This so far is not yet tried and tested for us. In an ideal world there would be an automated test suite created to handle this. As the project is still in flight we are not in a position to automate this yet and will review it at a later date.

Conclusion

In conclusion working with the Oculus Rift has been a fun yet challenging project. We have really only dipped a toe in the water in relation to virtual reality testing. It has been overall a positive experience which we have learnt a great deal from.

Until we gain more experience and develop our approach it will be more time consuming and cost more than testing on non virtual reality software. We have adapted our usual practices for the whole of the test phase and even though we are pleased with our new process for this type of project we are not out of the maze yet and it is still very much a work in progress…

Written by Test Analysts Lydia Hewitt and Robin Angland.

Navigating the maze of testing virtual reality – Part 1

Lets start at the beginning

We are currently working on a virtually reality project for the Oculus Rift. The scope is a set of mazes to be built where the user will be given the task of successfully navigating through various different routes, whilst finding objects within the maze. Results are to be recorded for time, accuracy and route recall.

There will also be a desktop app to display Facilitator screens which will run parallel, where a controller can coordinate the levels for the user.

Sounds like fun and something new to get our teeth into, but the main question is how do we go about testing it when ‘Current Oculus Rift testing experience within our whole QA team = 0?’.
We did some research (googled it) and found a lack of information and experience on the internet and our usual sources. We then decided to write this blog to hopefully provide some guidance for other testers in similar situations.

We decided that we would use Agile for this project with several iterations. There is a high priority focus on the user experience as well as functionality during QA. The requirements would be based around user stories with QA test scripting being driven by the acceptance criteria from those stories.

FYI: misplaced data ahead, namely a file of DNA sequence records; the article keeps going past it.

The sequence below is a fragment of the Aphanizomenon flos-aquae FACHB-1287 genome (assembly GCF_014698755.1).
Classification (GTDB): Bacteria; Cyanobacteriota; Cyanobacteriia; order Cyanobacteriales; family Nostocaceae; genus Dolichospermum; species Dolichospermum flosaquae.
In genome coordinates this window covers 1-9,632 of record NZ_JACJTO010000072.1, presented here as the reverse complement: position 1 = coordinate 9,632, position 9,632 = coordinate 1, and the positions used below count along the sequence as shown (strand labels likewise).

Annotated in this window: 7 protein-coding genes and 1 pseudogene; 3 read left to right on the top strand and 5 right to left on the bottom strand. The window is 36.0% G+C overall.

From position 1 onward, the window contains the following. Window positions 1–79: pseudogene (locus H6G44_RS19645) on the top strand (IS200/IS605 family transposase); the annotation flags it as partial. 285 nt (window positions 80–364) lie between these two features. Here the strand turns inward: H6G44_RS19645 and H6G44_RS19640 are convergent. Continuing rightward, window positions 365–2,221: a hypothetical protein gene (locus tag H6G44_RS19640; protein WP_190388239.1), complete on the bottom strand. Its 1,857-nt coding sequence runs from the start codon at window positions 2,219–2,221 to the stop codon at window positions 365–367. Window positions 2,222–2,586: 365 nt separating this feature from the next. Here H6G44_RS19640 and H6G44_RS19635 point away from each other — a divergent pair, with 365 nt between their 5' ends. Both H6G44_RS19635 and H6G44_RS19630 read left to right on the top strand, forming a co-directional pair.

Lets see what we’ve got to work with

We were able to use our existing tool set on this project. Requirements and defect tracking stored in Jira.

Test scripting, planning and execution are done within Smartbear QA Complete.
As the Oculus is restricted to development and use on Windows machines, both the development and testing of the project was completed on a machine running Windows 10.

Before providing some estimates we did our homework. We were given Wireframes which were extremely detailed. We were very lucky as our stakeholder was heavily involved with the project from the start which gave us the advantage of even more detailed requirements and less assumptions. As virtual reality is very new to us, it was very important to take on board as much information as possible in the planning phase as we didn’t have previous experience to rely to predict defect patterns.

Another bonus was the developer was able to do a demonstration of ‘What was built so far’ before any test scripting was undertaken. This not only gave us direction for our test scripting, but also a general idea of potential execution timings. We also had access to some of the mini demos on the Oculus which including ‘Showdown’ and ‘Invasion!’ which gave us some knowledge of knowing what it was like setting up the Oculus and wearing the headset.